What a triple whammy.
Daylight saving time began Sunday night, less than a week before my traditional potato planting date, St. Patrick’s Day, March 17. Add to that the first day of spring Monday, March 20, and it’s gonna be hard to stay out of the garden.
About the only things likely to keep me in the house are pouring rain, mud and ice or snow. Lacking any of those, common sense ought to do the trick, but it seldom does.
From where I sit writing these lines in early February, I don’t have a clue what the weather might be when we set our clocks forward and gain more daylight to garden by.
I do know from experience, though, that St. Patrick’s Day is almost always too early for potatoes, despite tradition, and even cooler season vegetables like onions and broccoli don’t like mud, no matter the temperature.
I know that and more from years of gambling with Mother Nature. I just can’t resist getting some money in the game even before the cards are dealt, though I’m sure the deck is marked.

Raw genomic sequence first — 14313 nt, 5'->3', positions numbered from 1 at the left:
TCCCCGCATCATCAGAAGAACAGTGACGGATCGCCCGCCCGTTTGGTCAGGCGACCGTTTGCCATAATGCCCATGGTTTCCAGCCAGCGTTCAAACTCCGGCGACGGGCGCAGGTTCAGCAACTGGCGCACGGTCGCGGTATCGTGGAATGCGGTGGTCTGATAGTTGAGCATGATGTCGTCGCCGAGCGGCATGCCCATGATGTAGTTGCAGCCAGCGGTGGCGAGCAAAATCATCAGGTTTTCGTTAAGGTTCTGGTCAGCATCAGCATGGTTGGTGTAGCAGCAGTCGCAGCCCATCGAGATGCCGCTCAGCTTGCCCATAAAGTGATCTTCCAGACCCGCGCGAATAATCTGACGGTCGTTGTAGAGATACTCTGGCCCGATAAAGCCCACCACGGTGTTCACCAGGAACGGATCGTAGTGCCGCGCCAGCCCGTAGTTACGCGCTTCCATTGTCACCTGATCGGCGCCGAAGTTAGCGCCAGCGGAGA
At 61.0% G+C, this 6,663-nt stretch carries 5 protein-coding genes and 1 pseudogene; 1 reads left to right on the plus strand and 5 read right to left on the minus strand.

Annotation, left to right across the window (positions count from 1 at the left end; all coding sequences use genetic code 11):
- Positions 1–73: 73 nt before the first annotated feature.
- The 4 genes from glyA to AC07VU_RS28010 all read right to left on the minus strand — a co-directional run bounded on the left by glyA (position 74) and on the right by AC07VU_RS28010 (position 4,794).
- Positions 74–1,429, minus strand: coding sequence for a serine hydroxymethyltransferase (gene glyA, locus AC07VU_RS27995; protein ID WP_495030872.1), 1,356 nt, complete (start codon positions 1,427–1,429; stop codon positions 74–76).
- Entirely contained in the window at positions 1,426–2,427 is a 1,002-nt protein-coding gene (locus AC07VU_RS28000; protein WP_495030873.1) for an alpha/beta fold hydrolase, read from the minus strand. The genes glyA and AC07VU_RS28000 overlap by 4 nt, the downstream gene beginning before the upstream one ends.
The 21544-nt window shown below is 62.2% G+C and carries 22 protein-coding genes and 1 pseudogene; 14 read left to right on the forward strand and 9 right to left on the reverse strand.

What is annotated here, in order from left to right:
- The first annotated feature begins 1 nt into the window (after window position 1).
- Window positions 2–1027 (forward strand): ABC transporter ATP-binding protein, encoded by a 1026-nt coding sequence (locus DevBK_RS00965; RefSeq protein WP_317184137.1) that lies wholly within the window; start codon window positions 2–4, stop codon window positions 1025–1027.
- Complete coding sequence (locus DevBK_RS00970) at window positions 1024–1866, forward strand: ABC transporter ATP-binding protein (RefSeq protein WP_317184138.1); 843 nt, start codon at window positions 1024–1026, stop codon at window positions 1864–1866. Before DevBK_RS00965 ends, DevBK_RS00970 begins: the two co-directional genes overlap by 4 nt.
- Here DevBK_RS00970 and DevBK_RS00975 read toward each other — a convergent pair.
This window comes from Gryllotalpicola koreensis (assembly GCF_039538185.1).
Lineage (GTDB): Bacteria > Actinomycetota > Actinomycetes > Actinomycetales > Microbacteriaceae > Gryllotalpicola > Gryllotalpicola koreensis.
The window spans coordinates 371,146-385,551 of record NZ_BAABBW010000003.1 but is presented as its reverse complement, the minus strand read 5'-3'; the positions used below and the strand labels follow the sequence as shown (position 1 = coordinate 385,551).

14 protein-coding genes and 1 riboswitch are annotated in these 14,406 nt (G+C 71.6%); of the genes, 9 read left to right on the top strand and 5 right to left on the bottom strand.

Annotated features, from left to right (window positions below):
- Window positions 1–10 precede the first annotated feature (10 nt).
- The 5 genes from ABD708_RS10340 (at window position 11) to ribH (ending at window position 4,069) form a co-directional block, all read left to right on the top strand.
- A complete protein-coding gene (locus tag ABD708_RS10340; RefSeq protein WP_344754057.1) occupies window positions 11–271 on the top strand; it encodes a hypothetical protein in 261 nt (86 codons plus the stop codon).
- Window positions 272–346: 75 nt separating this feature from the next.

You recall the old TV commercial, don’t you, with the ol’ gal shouting “You can’t fool Mother Nature,” with a clap of thunder and flash of lightning.
Nope, you can’t beat Mother Nature; but, ain’t it fun to try — like when I put potatoes in raised beds and under straw when it’a really too wet and cold to plant. It sometimes works with potatoes, but not so much with corn even later in the year.
Soggy corn kernels don’t just fail to germinate. They just seem to melt in to the mud and disappear. I’ve failed to learn that hard lesson several times over. I think that’s the definition of stupid. I’ll try to be smarter this year. Seeds are too costly to waste.
Now, I’ve made a few preparations well in advance of spring. I have a raised bed ready for tomatoes, but I’ll not need it for quite a spell. Though we may get some warm weather in April, we’ve no guarantee it won’t frost or even freeze well into May. After last year’s roller coaster of rain and drought, I’m throwing away the old charts. Anything can happen anytime Mother Nature waves her wand.
The only thing I can be certain of is the first week after daylight saving time is too early to plant much of anything.
But I can’t be certain from this February vantage that I won’t try, even if I know better.
Some seasons Mother Nature is more forgiving than in others.
Whatever her mood, I’ll enjoy the planting season. You know the wisdom of old Ozarkers: If today’s weather doesn’t suit you, give it a day. It’ll change — sometimes for the better.
Copyright 2023, James E. Hamilton; email firstname.lastname@example.org. Read more of his works in Ozarks RFD 2010-2015, available online from Amazon, Barnes & Noble or from the author.
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